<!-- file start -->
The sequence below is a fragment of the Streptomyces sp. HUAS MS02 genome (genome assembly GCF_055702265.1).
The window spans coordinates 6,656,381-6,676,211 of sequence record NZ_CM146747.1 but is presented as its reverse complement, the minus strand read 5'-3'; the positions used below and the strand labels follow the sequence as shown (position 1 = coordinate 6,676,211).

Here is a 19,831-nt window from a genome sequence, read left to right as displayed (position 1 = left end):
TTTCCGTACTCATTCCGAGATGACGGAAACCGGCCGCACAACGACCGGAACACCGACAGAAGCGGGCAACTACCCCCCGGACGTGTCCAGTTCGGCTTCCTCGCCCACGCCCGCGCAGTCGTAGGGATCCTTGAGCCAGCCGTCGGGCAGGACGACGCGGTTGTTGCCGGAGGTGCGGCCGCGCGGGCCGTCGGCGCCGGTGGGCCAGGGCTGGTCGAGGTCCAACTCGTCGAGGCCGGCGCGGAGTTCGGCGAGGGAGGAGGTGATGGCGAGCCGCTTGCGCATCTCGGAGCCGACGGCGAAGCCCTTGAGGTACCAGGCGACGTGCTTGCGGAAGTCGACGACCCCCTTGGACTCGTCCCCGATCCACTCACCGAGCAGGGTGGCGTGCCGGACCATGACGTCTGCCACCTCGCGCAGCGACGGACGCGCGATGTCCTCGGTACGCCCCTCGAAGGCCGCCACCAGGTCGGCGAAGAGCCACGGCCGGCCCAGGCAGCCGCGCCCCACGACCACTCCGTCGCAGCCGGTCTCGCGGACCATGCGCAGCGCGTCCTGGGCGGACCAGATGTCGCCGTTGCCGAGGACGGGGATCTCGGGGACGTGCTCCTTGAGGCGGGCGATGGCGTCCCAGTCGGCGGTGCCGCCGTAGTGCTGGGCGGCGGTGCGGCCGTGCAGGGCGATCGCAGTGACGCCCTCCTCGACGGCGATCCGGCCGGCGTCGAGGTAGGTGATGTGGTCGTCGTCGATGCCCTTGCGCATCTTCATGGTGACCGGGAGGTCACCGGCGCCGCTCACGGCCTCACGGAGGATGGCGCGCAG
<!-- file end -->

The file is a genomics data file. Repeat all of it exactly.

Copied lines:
The sequence below is a fragment of the Streptomyces sp. HUAS MS02 genome (genome assembly GCF_055702265.1).
The window spans coordinates 6,656,381-6,676,211 of sequence record NZ_CM146747.1 but is presented as its reverse complement, the minus strand read 5'-3'; the positions used below and the strand labels follow the sequence as shown (position 1 = coordinate 6,676,211).

Here is a 19,831-nt window from a genome sequence, read left to right as displayed (position 1 = left end):
TTTCCGTACTCATTCCGAGATGACGGAAACCGGCCGCACAACGACCGGAACACCGACAGAAGCGGGCAACTACCCCCCGGACGTGTCCAGTTCGGCTTCCTCGCCCACGCCCGCGCAGTCGTAGGGATCCTTGAGCCAGCCGTCGGGCAGGACGACGCGGTTGTTGCCGGAGGTGCGGCCGCGCGGGCCGTCGGCGCCGGTGGGCCAGGGCTGGTCGAGGTCCAACTCGTCGAGGCCGGCGCGGAGTTCGGCGAGGGAGGAGGTGATGGCGAGCCGCTTGCGCATCTCGGAGCCGACGGCGAAGCCCTTGAGGTACCAGGCGACGTGCTTGCGGAAGTCGACGACCCCCTTGGACTCGTCCCCGATCCACTCACCGAGCAGGGTGGCGTGCCGGACCATGACGTCTGCCACCTCGCGCAGCGACGGACGCGCGATGTCCTCGGTACGCCCCTCGAAGGCCGCCACCAGGTCGGCGAAGAGCCACGGCCGGCCCAGGCAGCCGCGCCCCACGACCACTCCGTCGCAGCCGGTCTCGCGGACCATGCGCAGCGCGTCCTGGGCGGACCAGATGTCGCCGTTGCCGAGGACGGGGATCTCGGGGACGTGCTCCTTGAGGCGGGCGATGGCGTCCCAGTCGGCGGTGCCGCCGTAGTGCTGGGCGGCGGTGCGGCCGTGCAGGGCGATCGCAGTGACGCCCTCCTCGACGGCGATCCGGCCGGCGTCGAGGTAGGTGATGTGGTCGTCGTCGATGCCCTTGCGCATCTTCATGGTGACCGGGAGGTCACCGGCGCCGCTCACGGCCTCACGGAGGATGGCGCGCAG